Monday, May 24, 2010

More Pleurodictyum

My previous post concerning Pleurodictyum was composed primarily of text I'd written a few months ago. Since then I've found another example of the genus that looks like the beginnings of a paper wasp nest.

This was found in the Centerfield formation near East Bethany, NY during a recent trip. The fact that the genus colonizes shells or has a calcareous foundation seems to be indicative. Also, colonies are typically small and thus are probably not reef forming. Another important bit of info is that this specimen was found in limestone indicating a much cleaner water column in terms of sediment load. Since the specimens I've found previously have been in shale or mudstone it is obvious that the genus is wide ranging in it's habitat tolerance.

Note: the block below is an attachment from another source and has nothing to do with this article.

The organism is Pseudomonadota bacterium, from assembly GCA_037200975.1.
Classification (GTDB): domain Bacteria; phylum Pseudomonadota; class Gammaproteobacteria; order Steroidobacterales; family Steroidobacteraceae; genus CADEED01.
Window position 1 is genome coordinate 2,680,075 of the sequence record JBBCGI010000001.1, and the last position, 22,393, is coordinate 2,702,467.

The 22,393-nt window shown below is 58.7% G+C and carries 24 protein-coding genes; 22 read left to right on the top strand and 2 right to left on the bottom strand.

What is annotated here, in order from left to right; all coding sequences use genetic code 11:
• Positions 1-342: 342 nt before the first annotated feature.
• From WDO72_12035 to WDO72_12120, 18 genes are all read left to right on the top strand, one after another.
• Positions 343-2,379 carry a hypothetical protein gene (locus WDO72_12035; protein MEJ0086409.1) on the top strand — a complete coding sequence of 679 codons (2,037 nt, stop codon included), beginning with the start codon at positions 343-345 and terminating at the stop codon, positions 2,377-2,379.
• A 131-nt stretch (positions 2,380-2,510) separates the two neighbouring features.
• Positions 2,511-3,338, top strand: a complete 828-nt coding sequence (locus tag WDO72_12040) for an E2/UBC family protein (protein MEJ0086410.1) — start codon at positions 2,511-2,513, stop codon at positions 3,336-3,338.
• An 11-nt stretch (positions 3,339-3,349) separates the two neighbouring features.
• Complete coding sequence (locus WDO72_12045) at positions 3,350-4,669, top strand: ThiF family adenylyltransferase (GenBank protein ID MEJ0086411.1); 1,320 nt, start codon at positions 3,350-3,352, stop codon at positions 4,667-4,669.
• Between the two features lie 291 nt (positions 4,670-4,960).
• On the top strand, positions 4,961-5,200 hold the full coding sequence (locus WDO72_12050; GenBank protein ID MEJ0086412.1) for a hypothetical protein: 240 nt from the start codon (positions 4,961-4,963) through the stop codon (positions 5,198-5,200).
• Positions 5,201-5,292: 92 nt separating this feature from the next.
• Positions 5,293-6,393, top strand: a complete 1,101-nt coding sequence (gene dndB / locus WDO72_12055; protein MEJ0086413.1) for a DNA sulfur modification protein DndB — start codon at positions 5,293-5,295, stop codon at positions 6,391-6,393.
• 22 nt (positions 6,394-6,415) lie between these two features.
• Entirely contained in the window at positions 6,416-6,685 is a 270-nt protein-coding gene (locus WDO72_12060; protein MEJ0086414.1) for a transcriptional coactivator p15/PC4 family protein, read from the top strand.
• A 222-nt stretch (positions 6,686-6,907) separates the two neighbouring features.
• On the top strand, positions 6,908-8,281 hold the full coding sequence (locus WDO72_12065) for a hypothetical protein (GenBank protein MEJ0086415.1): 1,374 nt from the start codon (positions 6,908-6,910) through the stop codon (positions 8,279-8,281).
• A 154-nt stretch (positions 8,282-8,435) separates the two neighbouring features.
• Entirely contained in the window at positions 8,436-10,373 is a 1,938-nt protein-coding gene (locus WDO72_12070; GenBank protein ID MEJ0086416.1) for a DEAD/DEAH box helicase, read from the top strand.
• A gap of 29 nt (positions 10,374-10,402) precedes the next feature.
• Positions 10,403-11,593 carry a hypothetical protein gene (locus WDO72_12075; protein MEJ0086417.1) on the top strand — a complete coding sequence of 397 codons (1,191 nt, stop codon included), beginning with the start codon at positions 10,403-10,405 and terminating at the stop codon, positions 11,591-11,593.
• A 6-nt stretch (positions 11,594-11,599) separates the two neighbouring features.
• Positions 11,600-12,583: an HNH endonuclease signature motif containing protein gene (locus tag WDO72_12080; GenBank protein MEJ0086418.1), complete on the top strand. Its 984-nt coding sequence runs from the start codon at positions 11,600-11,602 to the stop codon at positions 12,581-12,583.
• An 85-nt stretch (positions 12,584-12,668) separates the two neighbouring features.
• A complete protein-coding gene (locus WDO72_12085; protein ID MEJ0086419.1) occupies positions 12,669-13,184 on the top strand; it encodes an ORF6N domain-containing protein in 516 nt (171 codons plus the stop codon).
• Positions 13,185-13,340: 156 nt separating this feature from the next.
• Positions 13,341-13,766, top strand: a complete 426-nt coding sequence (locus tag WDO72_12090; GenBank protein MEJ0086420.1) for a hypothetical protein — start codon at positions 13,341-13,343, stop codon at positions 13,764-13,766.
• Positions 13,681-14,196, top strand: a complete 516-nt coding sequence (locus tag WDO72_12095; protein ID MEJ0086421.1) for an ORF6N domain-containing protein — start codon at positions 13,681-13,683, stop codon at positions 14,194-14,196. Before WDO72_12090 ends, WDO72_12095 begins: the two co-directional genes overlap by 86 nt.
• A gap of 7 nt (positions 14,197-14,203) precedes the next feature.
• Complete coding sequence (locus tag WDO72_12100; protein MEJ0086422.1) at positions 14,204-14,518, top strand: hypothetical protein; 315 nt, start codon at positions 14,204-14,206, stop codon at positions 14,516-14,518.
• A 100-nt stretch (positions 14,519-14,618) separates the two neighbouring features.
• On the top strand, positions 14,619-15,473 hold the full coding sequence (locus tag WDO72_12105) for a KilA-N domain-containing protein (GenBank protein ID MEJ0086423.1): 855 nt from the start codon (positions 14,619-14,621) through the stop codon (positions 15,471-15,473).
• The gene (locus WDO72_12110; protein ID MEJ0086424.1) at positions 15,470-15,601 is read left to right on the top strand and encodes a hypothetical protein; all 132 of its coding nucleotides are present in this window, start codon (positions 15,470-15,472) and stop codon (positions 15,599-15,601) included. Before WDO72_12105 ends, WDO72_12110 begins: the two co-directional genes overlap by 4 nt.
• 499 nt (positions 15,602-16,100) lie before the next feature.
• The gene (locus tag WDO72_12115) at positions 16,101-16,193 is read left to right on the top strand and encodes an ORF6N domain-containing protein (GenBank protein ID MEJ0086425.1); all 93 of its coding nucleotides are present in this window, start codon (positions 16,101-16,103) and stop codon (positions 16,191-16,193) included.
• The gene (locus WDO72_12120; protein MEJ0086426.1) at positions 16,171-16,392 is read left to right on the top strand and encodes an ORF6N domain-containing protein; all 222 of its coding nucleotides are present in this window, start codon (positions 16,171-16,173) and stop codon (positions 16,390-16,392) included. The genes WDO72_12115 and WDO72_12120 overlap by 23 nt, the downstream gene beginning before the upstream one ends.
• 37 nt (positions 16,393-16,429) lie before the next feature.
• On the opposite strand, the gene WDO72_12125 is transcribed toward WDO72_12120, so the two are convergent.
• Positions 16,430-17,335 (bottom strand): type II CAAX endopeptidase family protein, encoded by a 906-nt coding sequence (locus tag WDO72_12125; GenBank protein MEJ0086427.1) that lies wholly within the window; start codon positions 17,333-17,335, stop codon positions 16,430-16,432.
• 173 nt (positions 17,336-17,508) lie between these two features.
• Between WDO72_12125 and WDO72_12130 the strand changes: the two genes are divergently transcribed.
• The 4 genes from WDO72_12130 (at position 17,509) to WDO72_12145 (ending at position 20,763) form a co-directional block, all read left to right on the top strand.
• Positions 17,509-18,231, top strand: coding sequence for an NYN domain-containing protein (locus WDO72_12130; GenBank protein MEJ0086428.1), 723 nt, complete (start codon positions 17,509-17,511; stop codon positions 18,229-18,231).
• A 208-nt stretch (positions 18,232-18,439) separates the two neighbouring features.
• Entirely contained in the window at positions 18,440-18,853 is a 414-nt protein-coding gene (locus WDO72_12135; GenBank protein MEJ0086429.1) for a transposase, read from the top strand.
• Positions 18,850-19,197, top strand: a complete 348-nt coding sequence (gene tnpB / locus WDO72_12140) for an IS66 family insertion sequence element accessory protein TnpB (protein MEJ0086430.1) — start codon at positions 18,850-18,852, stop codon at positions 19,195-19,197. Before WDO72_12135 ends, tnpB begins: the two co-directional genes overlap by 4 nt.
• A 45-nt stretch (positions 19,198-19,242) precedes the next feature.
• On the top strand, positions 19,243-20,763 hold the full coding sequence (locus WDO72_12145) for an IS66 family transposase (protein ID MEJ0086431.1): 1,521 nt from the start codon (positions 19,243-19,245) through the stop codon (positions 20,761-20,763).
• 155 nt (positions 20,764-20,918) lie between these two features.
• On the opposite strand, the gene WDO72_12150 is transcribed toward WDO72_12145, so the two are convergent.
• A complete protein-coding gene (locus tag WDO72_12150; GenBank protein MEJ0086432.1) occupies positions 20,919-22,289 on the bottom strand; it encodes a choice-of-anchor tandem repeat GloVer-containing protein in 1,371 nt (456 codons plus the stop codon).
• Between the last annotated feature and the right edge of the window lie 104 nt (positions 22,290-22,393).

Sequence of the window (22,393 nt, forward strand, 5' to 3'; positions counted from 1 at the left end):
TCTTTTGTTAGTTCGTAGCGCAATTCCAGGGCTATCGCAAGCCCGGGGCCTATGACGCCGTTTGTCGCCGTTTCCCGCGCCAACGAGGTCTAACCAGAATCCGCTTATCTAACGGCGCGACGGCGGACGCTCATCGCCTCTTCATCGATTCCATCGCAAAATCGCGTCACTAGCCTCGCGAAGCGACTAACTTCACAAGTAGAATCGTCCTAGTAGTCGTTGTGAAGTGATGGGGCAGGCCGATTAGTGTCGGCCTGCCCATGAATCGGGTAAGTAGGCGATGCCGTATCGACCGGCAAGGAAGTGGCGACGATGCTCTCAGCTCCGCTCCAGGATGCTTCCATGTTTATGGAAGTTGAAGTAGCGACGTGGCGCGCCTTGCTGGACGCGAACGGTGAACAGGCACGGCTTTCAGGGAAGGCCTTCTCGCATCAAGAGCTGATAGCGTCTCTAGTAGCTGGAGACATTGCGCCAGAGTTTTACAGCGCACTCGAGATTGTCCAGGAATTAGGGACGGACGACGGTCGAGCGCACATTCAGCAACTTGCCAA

Also I found a few more pictures of other Pleurodictyum fossils

From the Falls of the Ohio web site:

From the Friends of the UMMP picture archive:


  1. Hi Dave, its great to see you writing of your finds. I stopped by the Falls on Saturday, but unfortunately, the river was too high to get onto the fossil beds. Though, in one of the spoils pile(Waldron Shale), I found a pygidium. The piles were mostly picked over and there wasn't much to find, so I placed the partial where some kid could find it, easily.

  2. Hey Tim, Glad you found the site. It was Mike who inspired me to write a blog and it gives me a chance to talk more in depth about what I find and am studying. I hope to get to your area this fall now as I won't have time before then. Maybe I'll time it to hit Lake Cumberland and the Mississippian crinoid layers.

  3. I have hunted the shores of the lake, but it was years ago. If you are into minerals, some formations are loaded with geodes-some of which contain acicular celestite xls that form a box like matrix... very pretty.

    The Ft. Payne and Borden Fms are known to produce some nice crinoids, and I have wanted to make down to the lake for a while. But, I usually spend any free time working the outcrops around here.

    Let me know the next time you are in the area.